March 2022 is a significant date because that’s when Icasa hopes to have concluded an auction and licensing for the sought-after spectrum.
According to MyBroadband’s source, the meeting with Icasa was not a consultation.
The regulator was simply informing South Africa’s wireless carriers what to expect in the coming week.
It is unclear precisely what regulatory process Icasa would follow, but in essence, it will ask operators to give back the temporary spectrum and reapply for frequencies to tide them over until March next year.
While the spectrum auction is scheduled to happen in March 2022, it is worth noting that industry insiders believe the deadline is unrealistic and is setting Icasa up for failure.
It is hoped that Icasa’s proposed solution will consider the scenario that the spectrum auction needs to be delayed.
Our source said that Icasa did not give much attention to the spectrum auction during its discussion with operators on Monday.
This caused concerns that Icasa will repeat many of the same mistakes it made with its previous attempt to auction the spectrum.
MyBroadband contacted Rain, MTN, and Liquid for feedback, and they said that they could not comment on the meeting with Icasa at this time.
Vodacom said it would provide feedback as soon as it could.
“We are supportive of ICASA proposing an out of court remedy,” said Rain CEO Brandon Leigh.
“Unfortunately, I can’t comment further at this stage.”
Liquid said that the meeting was held on a confidential basis and, as such, it would be inappropriate to comment or report on the discussions.
“It was held in a collegial atmosphere with a focus on finding solutions.”
, a Pan-African telecommunications services provider, has announced the new appointment of Tejpal Bedi to the role of Managing Director (MD) and Regional Head of Sales for the ENEA region, effective from 1 November 2021.
According to a statement from the firm, Tejpal Bedi joins SEACOM with a wealth of experience in leading and driving high performing organisations within the telecommunications and ICT sectors in East Africa. Before joining SEACOM, he was MD of CloudSmiths East Africa, a position he has held since 2015.
Prior to this, he held the position of MD for Internet Solutions East Africa where he transformed (Iconnect) into a global player in the industry, and also founded the training and consulting company, Cambridge Africa, which is the IBM training partner across seven African countries.
Bedi has a degree in Business Studies from the University of Wales, UK, and an MBA from the University of Leicester, UK. He also serves as a Director at TESPOK, the body that manages the Kenya Internet Exchange Point and the voice of the Kenyan telecommunication industry.
Bedi is also the past Chairman and Founder of Kenya IT and Outsourcing Service (KITOS), providing policy and direction within the IT-enabled services industry and government.
Commenting on the new appointment, Chief Sales and Marketing Officer at SEACOM Group, Steve Briggs, said, “We are delighted to welcome Tejpal Bedi on board. We have every confidence that his wealth of experience will enable us to drive growth in the region, and help us to better serve our wholesale and enterprise clients in this key region. This is an exciting time for Tejpal and the SEACOM Kenya team as a whole.”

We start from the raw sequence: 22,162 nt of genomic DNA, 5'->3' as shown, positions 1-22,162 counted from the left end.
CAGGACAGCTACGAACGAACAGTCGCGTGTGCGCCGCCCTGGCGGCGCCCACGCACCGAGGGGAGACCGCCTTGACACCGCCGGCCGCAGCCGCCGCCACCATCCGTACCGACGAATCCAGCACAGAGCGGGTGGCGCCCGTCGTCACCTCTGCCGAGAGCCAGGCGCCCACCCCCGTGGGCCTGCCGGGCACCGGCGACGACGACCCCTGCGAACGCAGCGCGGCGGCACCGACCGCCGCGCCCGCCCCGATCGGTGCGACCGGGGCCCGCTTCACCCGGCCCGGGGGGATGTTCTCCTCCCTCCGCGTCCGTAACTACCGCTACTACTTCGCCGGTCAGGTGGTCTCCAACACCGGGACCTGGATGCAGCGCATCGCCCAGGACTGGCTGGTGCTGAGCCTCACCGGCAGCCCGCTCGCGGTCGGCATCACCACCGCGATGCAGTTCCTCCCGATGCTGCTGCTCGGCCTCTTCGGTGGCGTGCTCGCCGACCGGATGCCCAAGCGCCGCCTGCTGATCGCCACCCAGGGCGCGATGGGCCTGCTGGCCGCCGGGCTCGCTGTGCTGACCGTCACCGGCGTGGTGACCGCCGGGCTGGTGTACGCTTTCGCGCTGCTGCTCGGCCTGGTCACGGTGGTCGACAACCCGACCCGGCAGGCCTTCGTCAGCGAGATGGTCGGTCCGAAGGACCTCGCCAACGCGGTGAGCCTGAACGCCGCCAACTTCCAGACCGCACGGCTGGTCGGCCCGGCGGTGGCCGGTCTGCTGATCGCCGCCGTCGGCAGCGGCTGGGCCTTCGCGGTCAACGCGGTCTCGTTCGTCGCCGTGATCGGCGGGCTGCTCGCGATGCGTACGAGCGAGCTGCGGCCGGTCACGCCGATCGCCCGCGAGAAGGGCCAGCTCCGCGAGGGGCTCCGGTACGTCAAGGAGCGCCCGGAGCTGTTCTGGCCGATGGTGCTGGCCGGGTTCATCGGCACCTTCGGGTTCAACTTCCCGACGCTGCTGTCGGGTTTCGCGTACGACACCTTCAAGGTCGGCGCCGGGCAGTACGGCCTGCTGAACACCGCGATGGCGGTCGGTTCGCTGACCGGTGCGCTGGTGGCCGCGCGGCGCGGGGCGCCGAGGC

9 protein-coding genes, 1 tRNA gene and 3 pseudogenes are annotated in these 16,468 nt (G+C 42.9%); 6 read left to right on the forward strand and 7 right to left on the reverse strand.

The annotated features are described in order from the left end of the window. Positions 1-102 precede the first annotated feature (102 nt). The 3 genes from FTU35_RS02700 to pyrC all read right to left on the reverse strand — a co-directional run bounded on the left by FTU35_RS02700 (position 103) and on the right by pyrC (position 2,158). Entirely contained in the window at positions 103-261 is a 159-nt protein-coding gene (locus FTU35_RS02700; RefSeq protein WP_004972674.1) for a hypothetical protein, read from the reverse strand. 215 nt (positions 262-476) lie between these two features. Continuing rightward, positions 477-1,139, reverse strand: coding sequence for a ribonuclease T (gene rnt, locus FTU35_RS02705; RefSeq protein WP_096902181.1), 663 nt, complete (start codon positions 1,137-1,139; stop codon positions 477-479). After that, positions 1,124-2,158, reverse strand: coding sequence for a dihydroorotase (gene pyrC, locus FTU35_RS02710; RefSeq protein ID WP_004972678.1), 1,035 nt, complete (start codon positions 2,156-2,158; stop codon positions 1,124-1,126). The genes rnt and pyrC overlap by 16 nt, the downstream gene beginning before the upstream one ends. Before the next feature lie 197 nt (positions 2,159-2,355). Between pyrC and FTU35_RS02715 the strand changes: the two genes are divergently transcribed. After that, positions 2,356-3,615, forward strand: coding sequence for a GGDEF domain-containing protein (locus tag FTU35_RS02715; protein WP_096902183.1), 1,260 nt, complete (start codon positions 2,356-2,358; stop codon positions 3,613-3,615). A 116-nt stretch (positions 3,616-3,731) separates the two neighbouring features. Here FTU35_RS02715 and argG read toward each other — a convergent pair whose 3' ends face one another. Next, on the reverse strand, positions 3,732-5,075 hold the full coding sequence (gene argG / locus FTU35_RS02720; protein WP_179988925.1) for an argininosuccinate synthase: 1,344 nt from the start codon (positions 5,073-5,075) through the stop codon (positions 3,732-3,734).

Vodafone on Wednesday reorganised the ownership structure of its African operations with a multi-billion-dollar deal.
Its South African unit, Vodacom, has agreed to acquire a 55 percent stake in Vodafone Egypt. It will fund the ZAR41 billion ($2.71 billion) deal with ZAR8.2 billion in cash and by issuing 242 million new shares priced at ZAR135.75 each. The deal will increase Vodafone’s stake in Vodacom to 65.1 percent from 60.5 percent.
Vodafone said in a regulatory filing that the reorganisation will simplify the management of its African holdings. It also said that it diversifies Vodacom’s portfolio, giving it exposure to an exciting growth market; meanwhile, Vodafone Egypt will be able to accelerate its growth in the financial services and IoT markets thanks to closer ties to Vodacom.
“Vodafone Egypt is ideally positioned to capture growth in a burgeoning ICT market, which means the proposed acquisition provides our shareholders with an exciting revenue and profitability diversification opportunity and the potential to accelerate the group’s medium-term operating profit growth potential into double digits,” said Vodacom CEO Shameel Joosub, in a statement.
According to Vodacom, Vodafone Egypt currently as 43 million consumer and enterprise customers, and a revenue market share of 43 percent. Its Vodafone Cash service is also the clear leader in the mobile-wallet market, capturing a 90 percent share of transactions as of August, according to Egypt’s telco regulator.
Joosub also pointed out that the acquisition increases Vodacom’s population coverage to more than half a billion people, and more than 40 percent of Africa’s GDP. “We intend to provide an update on our medium-term targets at our full year results, which will be reported in May 2022,” he said.
The deal marks a considerable change of direction for Vodafone. Last year it was on the cusp of selling Vodafone Egypt to Saudi Telecom Company (STC), in line with group CEO Nick Read’s portfolio optimisation strategy. Vodafone decreed in early 2020 that Egypt was no longer a good fit for the business, and so it struck a $2.4 billion deal to sell its 55 percent stake to STC.